AS SLOWLY AS POSSIBLE
"As Slowly as Possible": A Symposium of the Association for the Study of the Arts of the Present
24-26 May 2018
Vrije Universiteit Amsterdam
The 2018 international Association of the Study of the Arts of the Present symposium will be hosted by the CLUE+ Interfaculty Research Institute for Culture, Cognition, History and Heritage at Vrije Universiteit Amsterdam and dedicated to exploring notions of slowness.
Contemporary ideas of slowness, as introduced by such movements of the 1980s including Carlo Petrini’s “slow food” and other projects, have gained increasing relevance in our ever-accelerating present. Far from denoting merely a claim to slow down, slowness encourages us to address the complexities of contemporary production and reception processes with a heightened sensibility to multi-layered interrelations from the economic to the ecological. The relational nature of speed can serve as a fruitful metaphor for the complex interrelations of spatial/geographical and temporal/historical orders, as well as aesthetic and political discourses. Its relationality encourages us to question other binary notions of hot versus cold media, digital versus analogue, culture versus nature, local versus global, as well as any categorization of the arts according to disciplines, genres, or media.
We are pleased to announce our symposium keynotes and performances: Prof. Dr. Wolfgang Ernst, Prof. Dr. Mieke Bal, Dr. Maria Fusco, and Dr. Jeremiah Day. For more information on the keynotes/performances, locations, and times, please click here. Please also note that all keynotes/performances are open to the public. To register for these events, please see registration information below.
We received over 130 abstracts from which we could select less than half for presentation at the symposium. The presentations will deal with a variety of artistic genres, such as literature, the visual arts, video and film, music, poetry, performance and dance, and digital art. Panels will be devoted to topics such as deep time, durational art, slow activism, anthropocene asynchronicities, movement and mobility, slowness ‘at home’ and ‘in the city,’ slow cinema, rhythm and slow motion, slowness as (institutional) critique, slow violence, non-human temporalities, and materialities of slowness.
Please find the finalized conference schedule here.
Download the booklet of the full ASAP program here.
As this is a symposium of the Association for the Study of the Arts of the Present, you will need to become a member to participate ($65 for Full-time Faculty/Museum Staff; $45 for Graduate Students/Adjunct Faculty/Independents). ASAP membership entitles members to register for meetings of the association, join the listserv, and participate in association prize competitions. Membership also includes a subscription to the ASAP/Journal, published three times annually by Johns Hopkins University Press (an additional fee is required for shipping). Please note that we took these fees into account when establishing the symposium fees, so that they remain affordable.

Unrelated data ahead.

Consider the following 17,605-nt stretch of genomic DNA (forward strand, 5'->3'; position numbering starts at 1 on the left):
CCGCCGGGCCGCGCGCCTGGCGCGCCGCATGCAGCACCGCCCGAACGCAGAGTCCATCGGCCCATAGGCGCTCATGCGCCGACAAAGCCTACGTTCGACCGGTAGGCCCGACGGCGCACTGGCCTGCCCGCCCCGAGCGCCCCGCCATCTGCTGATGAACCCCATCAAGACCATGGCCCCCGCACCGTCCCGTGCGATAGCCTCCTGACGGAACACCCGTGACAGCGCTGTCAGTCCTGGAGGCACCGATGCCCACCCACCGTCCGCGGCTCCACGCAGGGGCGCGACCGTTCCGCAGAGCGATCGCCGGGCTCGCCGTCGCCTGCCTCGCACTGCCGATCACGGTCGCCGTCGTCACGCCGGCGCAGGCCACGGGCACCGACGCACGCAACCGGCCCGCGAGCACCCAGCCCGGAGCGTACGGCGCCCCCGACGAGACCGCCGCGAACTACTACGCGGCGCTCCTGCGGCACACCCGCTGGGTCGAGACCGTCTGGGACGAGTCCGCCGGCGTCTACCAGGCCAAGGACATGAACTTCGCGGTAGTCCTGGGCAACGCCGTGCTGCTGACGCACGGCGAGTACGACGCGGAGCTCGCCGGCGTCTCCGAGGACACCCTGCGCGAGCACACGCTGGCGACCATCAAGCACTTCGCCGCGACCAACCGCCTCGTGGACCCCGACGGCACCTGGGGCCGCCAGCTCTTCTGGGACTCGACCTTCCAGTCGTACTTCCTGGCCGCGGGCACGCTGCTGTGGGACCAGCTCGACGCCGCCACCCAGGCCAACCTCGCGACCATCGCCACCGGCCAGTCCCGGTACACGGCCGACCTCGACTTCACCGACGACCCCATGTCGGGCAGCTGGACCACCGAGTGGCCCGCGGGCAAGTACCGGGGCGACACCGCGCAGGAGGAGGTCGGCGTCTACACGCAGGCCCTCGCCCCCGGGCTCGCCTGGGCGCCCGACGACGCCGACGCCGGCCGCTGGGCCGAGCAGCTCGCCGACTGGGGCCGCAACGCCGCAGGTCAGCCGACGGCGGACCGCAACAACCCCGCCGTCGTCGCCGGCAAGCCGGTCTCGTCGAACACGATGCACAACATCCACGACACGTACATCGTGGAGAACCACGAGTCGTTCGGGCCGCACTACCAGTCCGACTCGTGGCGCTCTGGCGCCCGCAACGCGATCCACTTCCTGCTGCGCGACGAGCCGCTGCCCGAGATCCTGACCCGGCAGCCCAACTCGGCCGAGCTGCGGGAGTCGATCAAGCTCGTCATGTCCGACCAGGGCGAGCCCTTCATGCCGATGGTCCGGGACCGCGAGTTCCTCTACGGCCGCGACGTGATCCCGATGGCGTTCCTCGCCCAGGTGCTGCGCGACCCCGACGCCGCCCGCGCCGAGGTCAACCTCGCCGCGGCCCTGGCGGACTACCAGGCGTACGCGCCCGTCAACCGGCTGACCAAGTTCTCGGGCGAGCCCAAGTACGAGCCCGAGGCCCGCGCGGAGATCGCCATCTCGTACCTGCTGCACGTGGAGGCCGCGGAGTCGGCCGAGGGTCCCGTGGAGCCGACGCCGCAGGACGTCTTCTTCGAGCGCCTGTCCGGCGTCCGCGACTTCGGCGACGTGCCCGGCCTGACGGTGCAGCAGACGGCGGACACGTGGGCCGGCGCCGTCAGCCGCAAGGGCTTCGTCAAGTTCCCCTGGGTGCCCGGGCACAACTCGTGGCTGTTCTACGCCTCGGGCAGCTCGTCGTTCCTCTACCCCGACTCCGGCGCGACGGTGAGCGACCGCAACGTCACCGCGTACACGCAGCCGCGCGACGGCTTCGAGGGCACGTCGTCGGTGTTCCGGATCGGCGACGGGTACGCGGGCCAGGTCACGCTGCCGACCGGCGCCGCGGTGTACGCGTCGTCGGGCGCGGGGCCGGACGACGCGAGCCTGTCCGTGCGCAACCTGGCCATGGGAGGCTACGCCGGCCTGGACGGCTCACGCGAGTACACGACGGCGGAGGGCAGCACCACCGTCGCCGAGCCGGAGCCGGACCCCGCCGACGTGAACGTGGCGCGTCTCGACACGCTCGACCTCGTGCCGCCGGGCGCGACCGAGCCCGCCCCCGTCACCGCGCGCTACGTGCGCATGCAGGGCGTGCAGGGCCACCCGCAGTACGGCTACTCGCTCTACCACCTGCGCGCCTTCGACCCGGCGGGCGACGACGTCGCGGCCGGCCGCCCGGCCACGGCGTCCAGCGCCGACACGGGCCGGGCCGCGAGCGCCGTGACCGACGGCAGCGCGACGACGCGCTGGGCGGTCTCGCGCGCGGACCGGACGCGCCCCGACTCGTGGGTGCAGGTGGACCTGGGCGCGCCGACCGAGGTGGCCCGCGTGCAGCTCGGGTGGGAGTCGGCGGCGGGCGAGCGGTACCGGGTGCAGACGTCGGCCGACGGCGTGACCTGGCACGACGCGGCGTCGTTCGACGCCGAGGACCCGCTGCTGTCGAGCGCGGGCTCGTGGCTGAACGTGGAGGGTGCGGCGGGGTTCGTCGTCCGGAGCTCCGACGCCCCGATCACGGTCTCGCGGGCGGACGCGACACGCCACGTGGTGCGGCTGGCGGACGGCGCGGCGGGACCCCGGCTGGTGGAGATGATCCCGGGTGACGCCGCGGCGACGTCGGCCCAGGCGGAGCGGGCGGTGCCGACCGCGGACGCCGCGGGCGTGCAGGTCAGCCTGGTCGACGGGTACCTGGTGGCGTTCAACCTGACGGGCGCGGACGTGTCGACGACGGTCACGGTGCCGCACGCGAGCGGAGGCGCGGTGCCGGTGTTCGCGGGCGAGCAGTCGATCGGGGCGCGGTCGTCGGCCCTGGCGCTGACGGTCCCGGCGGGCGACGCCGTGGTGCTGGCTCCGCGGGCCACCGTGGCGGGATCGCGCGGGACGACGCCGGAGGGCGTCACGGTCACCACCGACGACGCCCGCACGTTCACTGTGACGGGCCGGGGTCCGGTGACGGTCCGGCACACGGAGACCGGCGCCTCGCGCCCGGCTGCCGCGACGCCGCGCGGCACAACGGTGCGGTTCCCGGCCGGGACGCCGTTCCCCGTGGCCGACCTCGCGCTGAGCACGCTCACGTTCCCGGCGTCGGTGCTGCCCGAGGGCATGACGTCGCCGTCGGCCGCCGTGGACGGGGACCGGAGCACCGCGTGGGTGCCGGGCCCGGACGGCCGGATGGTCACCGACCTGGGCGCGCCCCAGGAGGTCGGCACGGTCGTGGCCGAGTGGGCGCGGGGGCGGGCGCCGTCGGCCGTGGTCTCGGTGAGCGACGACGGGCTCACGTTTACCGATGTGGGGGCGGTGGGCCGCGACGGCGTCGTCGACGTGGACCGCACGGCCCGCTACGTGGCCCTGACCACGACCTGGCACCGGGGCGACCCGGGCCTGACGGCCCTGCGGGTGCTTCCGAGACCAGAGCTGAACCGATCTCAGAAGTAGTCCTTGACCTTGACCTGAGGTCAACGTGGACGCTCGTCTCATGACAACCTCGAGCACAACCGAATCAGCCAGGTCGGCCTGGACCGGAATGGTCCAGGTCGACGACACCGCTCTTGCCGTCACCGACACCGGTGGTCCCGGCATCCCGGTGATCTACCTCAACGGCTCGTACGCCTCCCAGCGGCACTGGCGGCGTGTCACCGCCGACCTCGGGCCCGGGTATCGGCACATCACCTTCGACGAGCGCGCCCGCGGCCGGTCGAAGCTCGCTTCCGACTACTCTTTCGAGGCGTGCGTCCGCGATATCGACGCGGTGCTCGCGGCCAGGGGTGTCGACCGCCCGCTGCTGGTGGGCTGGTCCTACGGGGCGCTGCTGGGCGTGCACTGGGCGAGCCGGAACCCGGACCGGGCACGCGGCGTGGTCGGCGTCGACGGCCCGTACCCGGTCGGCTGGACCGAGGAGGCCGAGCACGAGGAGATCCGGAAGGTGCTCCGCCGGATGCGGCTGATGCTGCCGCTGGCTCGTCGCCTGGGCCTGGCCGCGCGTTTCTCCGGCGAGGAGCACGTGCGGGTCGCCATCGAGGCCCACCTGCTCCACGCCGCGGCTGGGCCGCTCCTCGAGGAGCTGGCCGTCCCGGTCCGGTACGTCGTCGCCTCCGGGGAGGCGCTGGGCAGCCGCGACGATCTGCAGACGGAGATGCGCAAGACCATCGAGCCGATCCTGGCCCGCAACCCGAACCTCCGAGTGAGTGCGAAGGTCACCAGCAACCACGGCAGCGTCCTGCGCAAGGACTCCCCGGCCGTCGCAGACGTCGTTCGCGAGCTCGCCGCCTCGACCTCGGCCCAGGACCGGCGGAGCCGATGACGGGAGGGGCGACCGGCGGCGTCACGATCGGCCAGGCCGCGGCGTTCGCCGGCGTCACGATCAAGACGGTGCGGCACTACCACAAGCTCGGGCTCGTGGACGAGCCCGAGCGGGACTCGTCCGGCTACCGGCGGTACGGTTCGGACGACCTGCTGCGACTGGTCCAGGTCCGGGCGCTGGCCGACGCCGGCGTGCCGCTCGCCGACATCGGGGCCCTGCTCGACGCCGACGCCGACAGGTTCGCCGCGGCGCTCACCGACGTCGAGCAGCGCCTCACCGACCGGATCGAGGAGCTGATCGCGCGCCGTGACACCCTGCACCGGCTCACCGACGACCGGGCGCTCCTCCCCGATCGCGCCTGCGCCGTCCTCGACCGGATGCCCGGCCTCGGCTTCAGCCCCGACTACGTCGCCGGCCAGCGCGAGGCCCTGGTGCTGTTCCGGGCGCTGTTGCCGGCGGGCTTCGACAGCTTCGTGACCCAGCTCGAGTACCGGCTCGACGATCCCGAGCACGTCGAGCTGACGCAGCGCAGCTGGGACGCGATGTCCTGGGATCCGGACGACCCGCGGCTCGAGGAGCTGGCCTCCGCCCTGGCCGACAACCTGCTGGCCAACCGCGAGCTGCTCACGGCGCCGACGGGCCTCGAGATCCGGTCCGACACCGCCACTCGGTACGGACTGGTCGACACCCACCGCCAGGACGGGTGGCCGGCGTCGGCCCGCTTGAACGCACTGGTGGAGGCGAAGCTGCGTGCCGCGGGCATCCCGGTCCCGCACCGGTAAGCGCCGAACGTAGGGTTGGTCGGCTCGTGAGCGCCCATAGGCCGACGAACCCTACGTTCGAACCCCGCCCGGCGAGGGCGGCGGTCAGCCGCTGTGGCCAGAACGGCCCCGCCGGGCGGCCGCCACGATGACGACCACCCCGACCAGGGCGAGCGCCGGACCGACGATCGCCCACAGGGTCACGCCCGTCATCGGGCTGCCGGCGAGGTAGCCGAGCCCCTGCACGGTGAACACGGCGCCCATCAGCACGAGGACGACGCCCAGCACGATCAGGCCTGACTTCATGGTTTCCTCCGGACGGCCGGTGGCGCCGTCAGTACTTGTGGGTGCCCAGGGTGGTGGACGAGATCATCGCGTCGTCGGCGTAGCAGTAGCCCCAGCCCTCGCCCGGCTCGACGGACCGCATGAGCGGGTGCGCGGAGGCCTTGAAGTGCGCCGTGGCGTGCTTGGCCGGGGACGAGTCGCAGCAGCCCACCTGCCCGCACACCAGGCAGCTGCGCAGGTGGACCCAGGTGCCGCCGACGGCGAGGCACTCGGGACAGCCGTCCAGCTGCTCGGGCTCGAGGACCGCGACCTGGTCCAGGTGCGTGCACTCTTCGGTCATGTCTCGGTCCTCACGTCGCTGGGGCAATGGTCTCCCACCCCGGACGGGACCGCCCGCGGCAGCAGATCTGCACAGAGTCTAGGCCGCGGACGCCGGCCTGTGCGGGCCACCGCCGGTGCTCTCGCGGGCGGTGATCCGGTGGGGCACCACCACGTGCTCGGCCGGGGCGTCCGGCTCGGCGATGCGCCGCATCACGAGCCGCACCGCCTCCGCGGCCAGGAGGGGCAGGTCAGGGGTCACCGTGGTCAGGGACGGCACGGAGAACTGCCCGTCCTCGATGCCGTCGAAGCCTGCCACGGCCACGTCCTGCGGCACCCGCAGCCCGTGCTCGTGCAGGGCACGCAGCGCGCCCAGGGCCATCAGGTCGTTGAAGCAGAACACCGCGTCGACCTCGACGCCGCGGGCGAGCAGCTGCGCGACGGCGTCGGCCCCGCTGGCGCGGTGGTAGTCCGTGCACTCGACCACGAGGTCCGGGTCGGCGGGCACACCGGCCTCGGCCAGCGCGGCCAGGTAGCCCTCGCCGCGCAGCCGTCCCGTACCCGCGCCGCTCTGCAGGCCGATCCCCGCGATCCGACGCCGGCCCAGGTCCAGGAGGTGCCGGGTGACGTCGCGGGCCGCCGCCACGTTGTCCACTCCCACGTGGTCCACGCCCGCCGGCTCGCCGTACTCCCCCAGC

- Registration is $100 for Full-time Faculty/Museum Staff and $60 for Graduate Students/Adjunct Faculty/Independents. The optional Symposium Dinner on Friday evening is $60.
- Public Events: You may also register for the public events ($15 for Wolfgang Ernst keynote; $15 for Mieke Bal keynote; $15 for Maria Fusco performative lecture and Jeremiah Day performance; $10 for Roundtable discussion, including drink ticket).
- Please note that you will be asked to become an ASAP member directly after selecting your options. Should you have any questions, please feel free to contact us.
Pre-Symposium Lecture: "How Will Art Survive Us?" by Tal Beery, 22 May 2018
Facing social and ecological changes that may threaten the very survival of our species, our times require large-scale collective adaptation. The arts, and arts institutions, are crucial here. They hold space for new stories and act as arenas for the rehearsal of new structures and modes of engagement that will be the most effective tools for surviving what we have become.
Pre-Symposium Junior Researcher Workshop: "(In)Human Time: Artistic Responses to Radiotoxicity"
What role could art and visual culture play in the discourses surrounding radioactivity and -toxicity and its complex temporality? How have artists responded historically to radiotoxicity and how has this changed over the past decades? How do they render radiotoxicity sensible?
Call for Papers (Closed)
ASAP/Amsterdam invites proposals from scholars and artists addressing the contemporary arts in all their forms since the 1960s—literary, visual, performing, musical, cinematic, design, and digital. We are interested in work across disciplines and media that examine the formal, cultural, social, and political dimensions of the arts today.
Please be aware that hotels in Amsterdam book up quite quickly, especially in the spring. In choosing your hotel, you may want to consider its proximity to the Vrije Universiteit (De Boelelaan 1105, 1081 HV Amsterdam) and/or public transit. Trams 5, 16, and 24; Metro 51; and Busses 242, 341, and 346 stop at the university. Alternatively, many trains, trams, metro lines, and busses stop at Station Amsterdam Zuid, which is a 15 minute walk from the university.
Dr. Erin La Cour, Prof. Dr. Katja Kwastek, & Prof. Dr. Diederik Oostdijk
Should you have any questions, please contact us here.